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Avoiding Shady Locksmiths

Reported by: Brianne Randle
Published: 8/07 6:27 pm

Steven DeMarco called Action Line hoping to help others learn the shady truth behind some emergency locksmiths.

“They will be there in 20 minutes, and they’ll be there in 20 minutes to rip you off,” he says.

DeMarco’s wife googled a locksmith on their phone last week when the lock to her moped would not open.

“She called the first advertisement, the guy came out in a regular car not marked in flip flops no uniform,” he says.

But he told them he needed to go get more tools and the $30 quote over the phone turned into $200.

“The guy comes back 20 minutes later and calls my wife and I said I canceled it and he goes crazy on the phone for 5 minutes and we thought that was it,” says DeMarco.

But there was more… the couple soon discovered the tires on her moped were slashed.  Surveillance video caught the crime on camera, the wife identified the suspect as the locksmith and filed a police report. DeMarco tried contacting the locksmith company.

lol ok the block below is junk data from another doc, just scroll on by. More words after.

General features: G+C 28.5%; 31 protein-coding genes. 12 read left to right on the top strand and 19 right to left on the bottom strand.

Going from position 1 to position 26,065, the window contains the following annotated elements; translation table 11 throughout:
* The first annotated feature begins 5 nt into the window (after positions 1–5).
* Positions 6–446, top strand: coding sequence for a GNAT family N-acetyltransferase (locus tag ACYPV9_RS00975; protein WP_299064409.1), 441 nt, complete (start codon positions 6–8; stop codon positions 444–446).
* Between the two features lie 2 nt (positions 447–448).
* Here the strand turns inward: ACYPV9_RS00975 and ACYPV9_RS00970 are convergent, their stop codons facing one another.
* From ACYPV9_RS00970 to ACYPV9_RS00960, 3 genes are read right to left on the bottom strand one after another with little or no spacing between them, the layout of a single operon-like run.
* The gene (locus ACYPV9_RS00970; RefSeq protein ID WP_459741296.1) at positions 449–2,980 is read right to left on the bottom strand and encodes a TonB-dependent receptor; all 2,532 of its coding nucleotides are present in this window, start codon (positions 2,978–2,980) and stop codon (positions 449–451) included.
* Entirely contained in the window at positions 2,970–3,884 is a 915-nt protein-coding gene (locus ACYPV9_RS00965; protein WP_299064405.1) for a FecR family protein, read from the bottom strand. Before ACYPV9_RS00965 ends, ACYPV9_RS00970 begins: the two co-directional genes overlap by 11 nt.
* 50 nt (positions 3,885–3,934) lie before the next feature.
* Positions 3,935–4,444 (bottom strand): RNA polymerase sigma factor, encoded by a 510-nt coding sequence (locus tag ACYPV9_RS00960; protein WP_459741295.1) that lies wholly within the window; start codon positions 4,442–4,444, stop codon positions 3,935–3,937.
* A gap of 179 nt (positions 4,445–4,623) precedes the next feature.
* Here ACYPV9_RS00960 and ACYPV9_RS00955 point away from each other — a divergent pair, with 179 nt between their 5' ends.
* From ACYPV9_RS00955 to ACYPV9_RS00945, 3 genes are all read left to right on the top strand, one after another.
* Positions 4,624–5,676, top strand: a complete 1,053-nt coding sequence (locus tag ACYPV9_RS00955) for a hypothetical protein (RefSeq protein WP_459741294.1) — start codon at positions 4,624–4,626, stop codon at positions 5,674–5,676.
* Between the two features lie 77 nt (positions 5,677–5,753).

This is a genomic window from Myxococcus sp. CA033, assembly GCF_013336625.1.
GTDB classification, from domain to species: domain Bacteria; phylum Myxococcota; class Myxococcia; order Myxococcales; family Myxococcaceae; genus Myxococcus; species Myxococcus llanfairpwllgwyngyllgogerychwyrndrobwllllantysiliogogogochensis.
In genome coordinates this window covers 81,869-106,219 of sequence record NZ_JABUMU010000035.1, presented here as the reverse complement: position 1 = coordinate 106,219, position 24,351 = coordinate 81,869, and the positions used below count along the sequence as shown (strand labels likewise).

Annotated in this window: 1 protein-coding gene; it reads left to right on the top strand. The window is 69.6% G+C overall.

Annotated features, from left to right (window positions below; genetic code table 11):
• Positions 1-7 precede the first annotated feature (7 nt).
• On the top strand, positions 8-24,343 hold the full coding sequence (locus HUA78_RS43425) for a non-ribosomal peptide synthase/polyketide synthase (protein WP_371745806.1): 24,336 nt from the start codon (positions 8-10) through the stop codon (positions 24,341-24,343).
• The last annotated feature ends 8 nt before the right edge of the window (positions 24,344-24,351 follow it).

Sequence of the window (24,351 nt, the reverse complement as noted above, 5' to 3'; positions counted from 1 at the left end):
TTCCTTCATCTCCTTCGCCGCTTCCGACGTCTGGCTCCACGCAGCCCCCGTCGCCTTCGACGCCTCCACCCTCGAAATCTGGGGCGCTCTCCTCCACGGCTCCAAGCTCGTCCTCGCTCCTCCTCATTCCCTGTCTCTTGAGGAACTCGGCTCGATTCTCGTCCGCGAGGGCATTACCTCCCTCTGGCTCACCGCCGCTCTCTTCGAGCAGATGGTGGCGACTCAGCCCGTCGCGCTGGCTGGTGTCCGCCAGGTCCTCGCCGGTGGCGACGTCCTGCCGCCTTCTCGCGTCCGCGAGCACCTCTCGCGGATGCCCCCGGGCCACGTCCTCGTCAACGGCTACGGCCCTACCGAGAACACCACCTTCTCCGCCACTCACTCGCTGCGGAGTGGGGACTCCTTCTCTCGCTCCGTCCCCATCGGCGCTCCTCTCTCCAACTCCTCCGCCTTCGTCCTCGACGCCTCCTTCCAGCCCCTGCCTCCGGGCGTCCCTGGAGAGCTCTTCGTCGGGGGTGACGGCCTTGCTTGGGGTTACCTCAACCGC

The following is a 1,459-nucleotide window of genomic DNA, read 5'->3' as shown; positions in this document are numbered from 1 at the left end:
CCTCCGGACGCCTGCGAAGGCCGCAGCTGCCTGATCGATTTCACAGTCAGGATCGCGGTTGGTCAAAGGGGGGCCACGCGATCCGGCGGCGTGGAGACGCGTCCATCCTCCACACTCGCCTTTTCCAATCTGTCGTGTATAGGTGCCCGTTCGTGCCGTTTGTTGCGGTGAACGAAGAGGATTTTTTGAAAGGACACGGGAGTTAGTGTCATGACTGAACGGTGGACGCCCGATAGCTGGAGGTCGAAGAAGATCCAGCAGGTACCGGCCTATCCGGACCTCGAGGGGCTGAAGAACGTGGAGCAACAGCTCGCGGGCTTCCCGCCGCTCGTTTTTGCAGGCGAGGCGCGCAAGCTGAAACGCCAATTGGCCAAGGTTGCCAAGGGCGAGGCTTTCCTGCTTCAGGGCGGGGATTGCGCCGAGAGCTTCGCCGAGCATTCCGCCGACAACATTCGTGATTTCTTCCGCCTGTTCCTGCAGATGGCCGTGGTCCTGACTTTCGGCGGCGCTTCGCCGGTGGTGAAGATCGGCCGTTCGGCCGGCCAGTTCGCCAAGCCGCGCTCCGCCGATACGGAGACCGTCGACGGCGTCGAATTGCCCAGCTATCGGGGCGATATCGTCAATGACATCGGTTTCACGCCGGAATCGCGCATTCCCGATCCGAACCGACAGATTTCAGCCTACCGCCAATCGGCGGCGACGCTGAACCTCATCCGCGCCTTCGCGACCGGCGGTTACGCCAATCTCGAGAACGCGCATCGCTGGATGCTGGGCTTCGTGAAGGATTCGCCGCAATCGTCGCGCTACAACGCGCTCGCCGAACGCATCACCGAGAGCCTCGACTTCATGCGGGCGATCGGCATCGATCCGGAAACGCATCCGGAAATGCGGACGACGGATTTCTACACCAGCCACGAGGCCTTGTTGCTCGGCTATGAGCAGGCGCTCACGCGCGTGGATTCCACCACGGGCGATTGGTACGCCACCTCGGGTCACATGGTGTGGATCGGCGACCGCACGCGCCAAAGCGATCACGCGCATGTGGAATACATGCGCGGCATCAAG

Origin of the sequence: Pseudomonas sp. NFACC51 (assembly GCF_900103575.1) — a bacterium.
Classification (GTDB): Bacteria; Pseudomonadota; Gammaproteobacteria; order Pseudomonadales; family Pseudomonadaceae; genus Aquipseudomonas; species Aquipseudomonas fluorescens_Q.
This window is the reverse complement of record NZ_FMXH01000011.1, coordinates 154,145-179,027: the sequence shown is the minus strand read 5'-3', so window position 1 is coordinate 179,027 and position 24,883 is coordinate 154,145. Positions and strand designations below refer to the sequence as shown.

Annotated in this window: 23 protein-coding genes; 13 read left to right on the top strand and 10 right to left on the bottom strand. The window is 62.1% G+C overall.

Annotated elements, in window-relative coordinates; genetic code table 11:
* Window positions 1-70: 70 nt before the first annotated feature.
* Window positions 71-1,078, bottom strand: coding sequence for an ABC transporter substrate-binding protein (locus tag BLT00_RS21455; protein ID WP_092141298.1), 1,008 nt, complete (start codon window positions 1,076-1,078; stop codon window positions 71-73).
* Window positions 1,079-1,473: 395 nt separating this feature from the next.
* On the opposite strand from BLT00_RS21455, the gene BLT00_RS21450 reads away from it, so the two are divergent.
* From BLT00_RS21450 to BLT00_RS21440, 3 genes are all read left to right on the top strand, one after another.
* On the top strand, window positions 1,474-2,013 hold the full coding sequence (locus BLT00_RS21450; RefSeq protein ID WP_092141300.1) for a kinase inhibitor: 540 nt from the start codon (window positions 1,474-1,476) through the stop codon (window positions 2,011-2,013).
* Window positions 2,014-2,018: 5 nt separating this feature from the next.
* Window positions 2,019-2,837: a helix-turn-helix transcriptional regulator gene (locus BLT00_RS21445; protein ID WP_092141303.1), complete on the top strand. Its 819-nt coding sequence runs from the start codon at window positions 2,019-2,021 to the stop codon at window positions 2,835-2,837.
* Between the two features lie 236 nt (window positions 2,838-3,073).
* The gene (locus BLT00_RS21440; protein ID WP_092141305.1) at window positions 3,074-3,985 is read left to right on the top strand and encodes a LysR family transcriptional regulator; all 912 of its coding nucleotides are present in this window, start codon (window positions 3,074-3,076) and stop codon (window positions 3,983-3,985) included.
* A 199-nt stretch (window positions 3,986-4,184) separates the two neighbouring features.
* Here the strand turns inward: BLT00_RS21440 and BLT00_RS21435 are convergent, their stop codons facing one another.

“Turns out there is no owner, because there is no company, it’s all fake it’s a scam,” says DeMarco.

Experts say locksmith scams are a national problem.

“Over the course of the last year the system as a whole has received over 1,000 complaints about locksmiths or the locksmithing industry,” says Timothy Caminos, Hawaii Better Business Bureau.  “If a locksmith does not have a local presence, a store front I would be wary of doing business with them.”

KHON2 News found dozens of locksmith services across Oahu advertising online.  But when you look closely – some have clear red flags like spelling errors.

“Even if you go to their website you’ll notice that their google maps is somewhere off of the map or a restaurant or a shopping mall or something that is not related to a locksmithing industry,” says Caminos.

Hawaii’s BBB says it has an application where you can punch in a company’s name and pull up a trustworthy business.

Jack Dalton Lock and Key, which has been in business in Hawaii for 30 years, is BBB accredited.  The company says most professionals will have clothing and a vehicle with the company’s name on it.

“There’s a lot of great locksmith companies in Hawaii, and it is a fear that people are going to stay away from locksmiths in general because they are giving locksmiths a bad name here in Hawaii,” says Song Cho, Jack Dalton Lock and Key.

“Ultimately you trust people and sometimes you shouldn’t and do your research before you call someone to help you,” says DeMarco.

Hawaii’s BBB says the locksmith service DeMarco used has an “F” rating and has not responded to a number of customer complaints.

To read the original news article, please visit: http://www.khon2.com/news/local/story/Avoiding-shady-locksmiths/F5V0pDQAnUCVubCnABrZJA.cspx